By Jeffrey Peters, Political consultant based in Annapolis, MD and a resident of Manchester, MD.
Recently, Delegate Maggie McIntosh, Chairman of Maryland’s House of Delegates Appropriations Committee, decried the move by Governor Larry Hogan to restore $75 million in state employee pension obligation debt payments instead of providing option education spending. What the Chairman reveals is a willingness to completely disregard the provisions of the Maryland Constitution.
When the Governor introduced his budget, he provided for $150 million in payments to the state’s pension fund. The Chairman of Appropriations cut the provision and then chose to add many additional spending measures.
According to Article III, Section 52 of the Maryland Constitution: “and the General Assembly may amend the bill by increasing or diminishing the items therein relating to the General Assembly, and by increasing or diminishing the items therein relating to the judiciary, but except as hereinbefore specified, may not alter the said bill except to strike out or reduce items therein”
Any additions made by the committee are invalid and cannot be allowed under state law. The Governor is Constitutionally obligated to ignore any such provisions and is prohibited from spending any money on those provisions. Legally speaking, the Governor could not spend any of the additional money added by the committee even if he wanted to because it was illegally and unconstitutionally added.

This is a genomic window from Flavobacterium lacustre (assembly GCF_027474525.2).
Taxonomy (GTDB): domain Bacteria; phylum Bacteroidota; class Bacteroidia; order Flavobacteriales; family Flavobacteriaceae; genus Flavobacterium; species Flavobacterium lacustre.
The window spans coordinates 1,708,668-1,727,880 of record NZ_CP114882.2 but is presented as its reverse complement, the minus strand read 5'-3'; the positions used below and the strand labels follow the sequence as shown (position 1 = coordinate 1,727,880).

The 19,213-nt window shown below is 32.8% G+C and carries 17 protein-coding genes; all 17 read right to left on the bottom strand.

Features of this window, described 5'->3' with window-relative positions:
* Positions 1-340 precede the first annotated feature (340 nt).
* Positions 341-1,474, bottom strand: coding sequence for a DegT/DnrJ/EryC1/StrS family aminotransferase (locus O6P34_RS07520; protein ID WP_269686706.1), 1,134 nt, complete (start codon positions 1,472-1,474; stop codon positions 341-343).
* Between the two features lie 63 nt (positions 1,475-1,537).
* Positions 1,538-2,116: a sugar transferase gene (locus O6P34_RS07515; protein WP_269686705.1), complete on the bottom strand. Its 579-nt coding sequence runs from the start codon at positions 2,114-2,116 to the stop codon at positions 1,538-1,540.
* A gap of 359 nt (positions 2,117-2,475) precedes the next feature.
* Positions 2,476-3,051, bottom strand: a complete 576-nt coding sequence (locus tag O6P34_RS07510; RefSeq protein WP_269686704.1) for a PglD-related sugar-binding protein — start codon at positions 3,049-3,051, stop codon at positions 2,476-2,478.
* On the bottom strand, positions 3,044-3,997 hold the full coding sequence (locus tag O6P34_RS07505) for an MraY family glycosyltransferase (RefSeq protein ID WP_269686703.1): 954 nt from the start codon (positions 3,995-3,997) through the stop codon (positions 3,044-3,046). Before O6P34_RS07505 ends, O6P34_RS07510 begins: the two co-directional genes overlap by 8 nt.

Could such unconstitutional actions jeopardize the rest of the budget bill? No: “If any item of any appropriation bill passed under the provisions of this Section shall be held invalid upon any ground, such invalidity shall not affect the legality of the bill or of any other item of such bill or bills.”
This clause predicts unconstitutional provisions being added to the budget and makes it clear that such cannot be tolerated. Previous generations were well aware of the temptation to abuse authority and ensured that such abuses could be addressed.
Now, this clause only provides that the additional spending (all additional spending, not just the education related additions) is illegal. How then do we justify the Governor restoring the debt payment? The Constitution makes it clear that “The General Assembly shall not amend the Budget Bill so as to affect either the obligations of the State under Section 34 of Article III of the Constitution…or the payment of any salaries required to be paid by the State of Maryland by the Constitution thereof”
By removing the original debt payment provisions, the Appropriations Committee illegally and unconstitutionally removed both a salary obligation and a debt service obligation. It is impossible for the Governor and the General Assembly to not make these payments.
Not only is the Governor obligated under state law and the Constitution to strip the additional funding, but he MUST restore the debt payment. It is a disservice to the people of Maryland to have a Committee Chairman and her staff not only take blatantly illegal actions regarding the budget but to vigorously defend said illegal actions.